From there, we provide individualized treatment targeted to the unique needs of each patient. Our cutting-edge, multidisciplinary approach includes neuromuscular therapy, cognitive therapy, occupational therapy, sensorimotor therapy, vestibular rehabilitation, and more. You can read more about how our treatment methods work here.
Will treatment for post-concussion syndrome reverse all your symptoms? Perhaps. It’s more likely you’ll experience rapid resolution of some symptoms and a longer recovery process for others. Each patient is unique, and some issues take longer to improve than others, which is illustrated by the patient stories we publish on our blog.
We help post-concussion patients recover from persistent symptoms every week. 95% of our patients show statistically verified restoration of brain function. To discuss your specific injury and symptoms, schedule a consultation with our team.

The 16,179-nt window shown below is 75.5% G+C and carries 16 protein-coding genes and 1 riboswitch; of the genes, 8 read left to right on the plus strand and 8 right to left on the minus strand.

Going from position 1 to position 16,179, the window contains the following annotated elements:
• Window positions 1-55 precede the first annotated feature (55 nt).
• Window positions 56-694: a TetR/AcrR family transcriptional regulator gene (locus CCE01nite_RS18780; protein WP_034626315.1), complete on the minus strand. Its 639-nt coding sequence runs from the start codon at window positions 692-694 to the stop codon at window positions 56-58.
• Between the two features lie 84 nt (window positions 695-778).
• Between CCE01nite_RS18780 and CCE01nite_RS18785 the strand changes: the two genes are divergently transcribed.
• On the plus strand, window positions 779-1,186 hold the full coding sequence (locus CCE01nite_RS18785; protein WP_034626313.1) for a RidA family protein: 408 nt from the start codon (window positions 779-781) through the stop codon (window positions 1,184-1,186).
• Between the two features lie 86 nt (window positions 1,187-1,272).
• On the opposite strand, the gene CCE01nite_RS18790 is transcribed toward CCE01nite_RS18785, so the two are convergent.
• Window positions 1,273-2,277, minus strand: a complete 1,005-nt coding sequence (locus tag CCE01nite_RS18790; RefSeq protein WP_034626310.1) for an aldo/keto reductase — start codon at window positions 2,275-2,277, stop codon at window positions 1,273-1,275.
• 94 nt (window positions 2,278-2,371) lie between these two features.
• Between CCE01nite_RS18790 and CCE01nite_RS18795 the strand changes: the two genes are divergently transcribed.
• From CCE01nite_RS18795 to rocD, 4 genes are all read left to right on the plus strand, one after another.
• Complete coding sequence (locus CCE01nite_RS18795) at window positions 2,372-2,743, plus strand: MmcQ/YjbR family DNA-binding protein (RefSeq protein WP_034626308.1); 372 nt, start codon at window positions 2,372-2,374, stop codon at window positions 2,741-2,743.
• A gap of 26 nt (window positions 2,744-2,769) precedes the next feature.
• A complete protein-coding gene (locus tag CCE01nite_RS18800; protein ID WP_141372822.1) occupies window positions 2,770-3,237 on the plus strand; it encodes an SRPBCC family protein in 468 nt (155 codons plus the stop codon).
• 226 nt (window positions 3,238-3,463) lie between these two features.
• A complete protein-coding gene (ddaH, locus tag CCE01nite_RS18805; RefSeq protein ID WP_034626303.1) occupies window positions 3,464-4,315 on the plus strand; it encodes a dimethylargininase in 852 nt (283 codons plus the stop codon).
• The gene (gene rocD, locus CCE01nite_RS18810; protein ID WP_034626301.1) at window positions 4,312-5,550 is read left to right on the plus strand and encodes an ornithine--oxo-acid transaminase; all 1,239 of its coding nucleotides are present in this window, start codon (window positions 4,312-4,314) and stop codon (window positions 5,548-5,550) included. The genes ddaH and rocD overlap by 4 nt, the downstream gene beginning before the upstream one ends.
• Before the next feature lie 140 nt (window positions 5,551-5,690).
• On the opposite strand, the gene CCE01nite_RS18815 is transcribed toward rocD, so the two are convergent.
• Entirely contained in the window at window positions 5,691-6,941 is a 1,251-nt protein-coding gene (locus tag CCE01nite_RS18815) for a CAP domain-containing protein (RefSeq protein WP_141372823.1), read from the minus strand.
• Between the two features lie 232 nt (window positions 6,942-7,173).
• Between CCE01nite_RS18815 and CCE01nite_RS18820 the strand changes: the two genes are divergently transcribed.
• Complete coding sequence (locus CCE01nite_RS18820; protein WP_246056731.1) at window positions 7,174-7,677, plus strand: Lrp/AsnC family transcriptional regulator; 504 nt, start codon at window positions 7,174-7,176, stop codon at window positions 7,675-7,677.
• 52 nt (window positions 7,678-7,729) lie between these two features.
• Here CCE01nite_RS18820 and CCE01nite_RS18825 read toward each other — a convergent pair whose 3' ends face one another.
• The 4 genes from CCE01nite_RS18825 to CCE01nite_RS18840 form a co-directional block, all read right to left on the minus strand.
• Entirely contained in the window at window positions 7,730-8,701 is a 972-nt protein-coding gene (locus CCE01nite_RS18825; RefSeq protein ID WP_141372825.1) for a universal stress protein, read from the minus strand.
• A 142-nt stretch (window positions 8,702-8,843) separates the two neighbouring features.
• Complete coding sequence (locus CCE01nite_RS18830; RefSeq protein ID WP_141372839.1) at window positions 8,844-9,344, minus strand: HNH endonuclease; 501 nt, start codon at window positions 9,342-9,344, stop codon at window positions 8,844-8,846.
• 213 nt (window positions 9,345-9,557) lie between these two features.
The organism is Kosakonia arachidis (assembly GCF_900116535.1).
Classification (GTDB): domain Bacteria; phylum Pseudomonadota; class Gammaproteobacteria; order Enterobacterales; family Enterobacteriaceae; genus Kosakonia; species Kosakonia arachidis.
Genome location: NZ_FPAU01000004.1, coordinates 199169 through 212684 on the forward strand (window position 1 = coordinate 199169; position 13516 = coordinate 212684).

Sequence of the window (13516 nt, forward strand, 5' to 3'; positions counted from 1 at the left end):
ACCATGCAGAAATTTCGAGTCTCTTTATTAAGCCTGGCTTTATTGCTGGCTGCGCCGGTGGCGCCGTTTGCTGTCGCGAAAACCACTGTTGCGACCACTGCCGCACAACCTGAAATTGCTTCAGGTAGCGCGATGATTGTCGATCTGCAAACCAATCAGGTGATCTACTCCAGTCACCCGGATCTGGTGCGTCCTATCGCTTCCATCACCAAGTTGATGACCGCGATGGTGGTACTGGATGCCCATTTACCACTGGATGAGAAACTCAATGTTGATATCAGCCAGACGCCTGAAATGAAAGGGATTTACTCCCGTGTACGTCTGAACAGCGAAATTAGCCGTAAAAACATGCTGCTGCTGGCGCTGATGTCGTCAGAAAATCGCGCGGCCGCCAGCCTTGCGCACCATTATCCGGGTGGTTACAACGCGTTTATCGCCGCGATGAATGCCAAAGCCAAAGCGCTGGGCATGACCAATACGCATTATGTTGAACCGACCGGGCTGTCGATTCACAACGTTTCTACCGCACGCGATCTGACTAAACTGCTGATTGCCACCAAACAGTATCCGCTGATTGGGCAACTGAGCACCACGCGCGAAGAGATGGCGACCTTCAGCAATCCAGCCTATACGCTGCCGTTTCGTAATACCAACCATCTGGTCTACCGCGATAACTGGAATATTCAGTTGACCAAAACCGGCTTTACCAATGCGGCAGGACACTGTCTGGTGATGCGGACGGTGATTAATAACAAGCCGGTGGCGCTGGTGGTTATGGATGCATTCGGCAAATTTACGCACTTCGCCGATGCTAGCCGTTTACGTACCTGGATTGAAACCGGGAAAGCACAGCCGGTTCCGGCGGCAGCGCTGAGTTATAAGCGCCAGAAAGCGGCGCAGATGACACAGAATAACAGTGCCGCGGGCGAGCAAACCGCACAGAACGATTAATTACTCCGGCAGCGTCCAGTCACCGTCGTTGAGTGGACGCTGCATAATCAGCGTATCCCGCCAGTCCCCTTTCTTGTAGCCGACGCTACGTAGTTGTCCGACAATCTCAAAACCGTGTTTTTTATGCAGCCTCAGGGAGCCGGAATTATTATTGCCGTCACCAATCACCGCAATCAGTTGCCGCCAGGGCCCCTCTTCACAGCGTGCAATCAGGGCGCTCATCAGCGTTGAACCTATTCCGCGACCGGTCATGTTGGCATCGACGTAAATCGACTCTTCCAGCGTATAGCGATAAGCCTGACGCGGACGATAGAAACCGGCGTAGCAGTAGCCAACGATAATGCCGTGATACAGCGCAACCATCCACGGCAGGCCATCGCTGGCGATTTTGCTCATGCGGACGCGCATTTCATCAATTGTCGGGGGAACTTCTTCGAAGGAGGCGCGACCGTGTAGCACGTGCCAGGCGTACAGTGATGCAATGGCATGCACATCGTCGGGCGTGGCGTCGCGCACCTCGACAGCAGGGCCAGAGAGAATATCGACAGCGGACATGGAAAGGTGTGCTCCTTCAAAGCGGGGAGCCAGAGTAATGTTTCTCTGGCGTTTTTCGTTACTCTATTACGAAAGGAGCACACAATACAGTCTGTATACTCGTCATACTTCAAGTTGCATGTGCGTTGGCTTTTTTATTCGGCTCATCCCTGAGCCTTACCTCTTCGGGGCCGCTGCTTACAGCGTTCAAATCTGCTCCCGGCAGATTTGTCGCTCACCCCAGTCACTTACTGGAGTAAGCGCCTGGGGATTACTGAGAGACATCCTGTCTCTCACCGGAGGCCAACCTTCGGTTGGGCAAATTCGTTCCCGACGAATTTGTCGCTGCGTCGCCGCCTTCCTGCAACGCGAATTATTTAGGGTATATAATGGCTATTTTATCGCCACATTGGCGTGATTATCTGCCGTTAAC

About Dr. Jaycie Loewen
Dr. Jaycie Loewen is a Clinical Neuroscientist who received her Doctorate of Neuroscience at the University of Utah. Her background includes the study of basic and clinical brain injury, including the publication of research regarding mechanisms of epilepsy pathophysiology. Her work has elucidated the role of glial and neuronal cell profiles in viral-induced brain injury and acute seizures. Dr. Loewen is further a Howard Hughes Medical Institute Scholar, with a Master's in Clinical Investigation awarded in 2018, as well as a recipient of the Higher Education Teaching Specialist Certificate. Through these degrees, she obtained experience with patient care and education as well as an understanding of the necessity of respecting patient experience and symptoms. Dr. Loewen’s focus is firstly patient care and education. She also provides literature analysis and aids in the publication of Cognitive FX’s research. Her goal is to improve Cognitive Fx’s ability to help patients through equal interaction and communication, as well as the furthering of concussion and mild traumatic brain injury treatment and science.